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In 1781 Joseph Haydn published his six “Russian” Quartets, Op. 33, which revolutionized the medium, previously largely a matter of first violin plus accompaniment. The democratic involvement of all four instruments in thematic give-and-take and the liberation of thematic elaboration from confinement in the “development” section of a movement was a radical breakthrough, and one quite congenial to Mozart, newly arrived in Vienna after his own personal liberation from Salzburg.

Mozart began work on six quartets of his own, which he completed in January 1785. He dedicated the set to Haydn, writing: “Behold here, famous man and dearest friend, my six children. They are, to be sure, the fruit of long and arduous work, yet some friends have encouraged me to assume that I shall see this work rewarded to some extent at least, and this flatters me into believing that these children shall one day offer me some comfort. You yourself, dearest friend, have shown me your approval of them during your last sojourn in this capital.”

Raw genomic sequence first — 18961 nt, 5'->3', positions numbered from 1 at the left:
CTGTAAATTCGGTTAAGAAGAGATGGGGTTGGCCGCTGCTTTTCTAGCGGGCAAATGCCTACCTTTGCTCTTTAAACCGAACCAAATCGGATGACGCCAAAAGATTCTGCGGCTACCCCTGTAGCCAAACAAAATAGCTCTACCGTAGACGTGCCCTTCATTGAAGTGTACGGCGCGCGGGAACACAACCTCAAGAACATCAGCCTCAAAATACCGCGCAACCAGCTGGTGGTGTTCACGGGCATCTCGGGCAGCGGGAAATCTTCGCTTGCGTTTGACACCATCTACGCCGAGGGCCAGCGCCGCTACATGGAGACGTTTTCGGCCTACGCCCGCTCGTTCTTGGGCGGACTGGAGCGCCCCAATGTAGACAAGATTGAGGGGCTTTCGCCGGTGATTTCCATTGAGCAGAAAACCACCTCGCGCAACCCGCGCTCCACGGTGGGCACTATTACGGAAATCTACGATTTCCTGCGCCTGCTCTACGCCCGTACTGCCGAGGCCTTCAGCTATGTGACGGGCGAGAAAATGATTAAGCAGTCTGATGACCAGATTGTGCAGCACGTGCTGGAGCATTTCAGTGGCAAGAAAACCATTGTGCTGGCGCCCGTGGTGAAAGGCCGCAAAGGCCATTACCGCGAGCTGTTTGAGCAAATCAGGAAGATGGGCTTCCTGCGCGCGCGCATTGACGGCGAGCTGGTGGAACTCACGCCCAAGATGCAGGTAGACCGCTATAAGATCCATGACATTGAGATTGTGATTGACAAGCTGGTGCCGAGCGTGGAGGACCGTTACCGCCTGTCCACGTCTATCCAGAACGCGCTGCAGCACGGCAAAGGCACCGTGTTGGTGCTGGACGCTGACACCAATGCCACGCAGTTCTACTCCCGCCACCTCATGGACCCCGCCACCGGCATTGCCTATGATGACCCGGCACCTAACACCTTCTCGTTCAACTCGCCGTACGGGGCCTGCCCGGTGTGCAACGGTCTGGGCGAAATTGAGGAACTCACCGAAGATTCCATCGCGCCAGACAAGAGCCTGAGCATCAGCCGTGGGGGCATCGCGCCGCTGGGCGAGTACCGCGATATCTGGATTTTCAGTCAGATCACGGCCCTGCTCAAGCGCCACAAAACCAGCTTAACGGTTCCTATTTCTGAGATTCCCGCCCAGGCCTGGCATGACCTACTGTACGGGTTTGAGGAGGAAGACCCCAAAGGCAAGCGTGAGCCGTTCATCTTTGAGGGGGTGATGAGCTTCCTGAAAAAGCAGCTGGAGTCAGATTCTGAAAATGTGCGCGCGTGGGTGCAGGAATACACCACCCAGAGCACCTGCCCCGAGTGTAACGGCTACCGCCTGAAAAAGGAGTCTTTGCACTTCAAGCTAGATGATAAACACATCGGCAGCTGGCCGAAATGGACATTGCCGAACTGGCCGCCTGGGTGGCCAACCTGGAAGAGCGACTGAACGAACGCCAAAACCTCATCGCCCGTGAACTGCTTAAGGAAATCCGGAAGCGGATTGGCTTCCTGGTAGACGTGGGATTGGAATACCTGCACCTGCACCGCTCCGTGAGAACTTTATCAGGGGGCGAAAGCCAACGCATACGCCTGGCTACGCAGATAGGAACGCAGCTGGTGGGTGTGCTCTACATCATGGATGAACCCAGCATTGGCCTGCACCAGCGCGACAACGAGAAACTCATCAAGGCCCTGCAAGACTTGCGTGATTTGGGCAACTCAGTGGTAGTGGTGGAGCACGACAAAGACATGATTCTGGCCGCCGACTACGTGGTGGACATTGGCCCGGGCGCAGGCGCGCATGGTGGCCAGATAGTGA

The sixth of these “Haydn” Quartets, No. 19 in C, K. 465 was nicknamed “Dissonant” because of its fascinatingly chromatic Adagio introduction, which finally explodes into a dramatically driven Allegro in bright C major. (One wonders how much influence this had on Haydn, when he came to put down his famous depiction of chaos at the beginning of his oratorio The Creation, which also lands in radiant C major.) The middle movements contrast the elegant eloquence of the Andante cantabile – truly a “singing” movement – with an uncommonly bumptious Minuet. The Finale is a thoroughly Mozartian riff on the fleet, tricky, and witty finales of Haydn.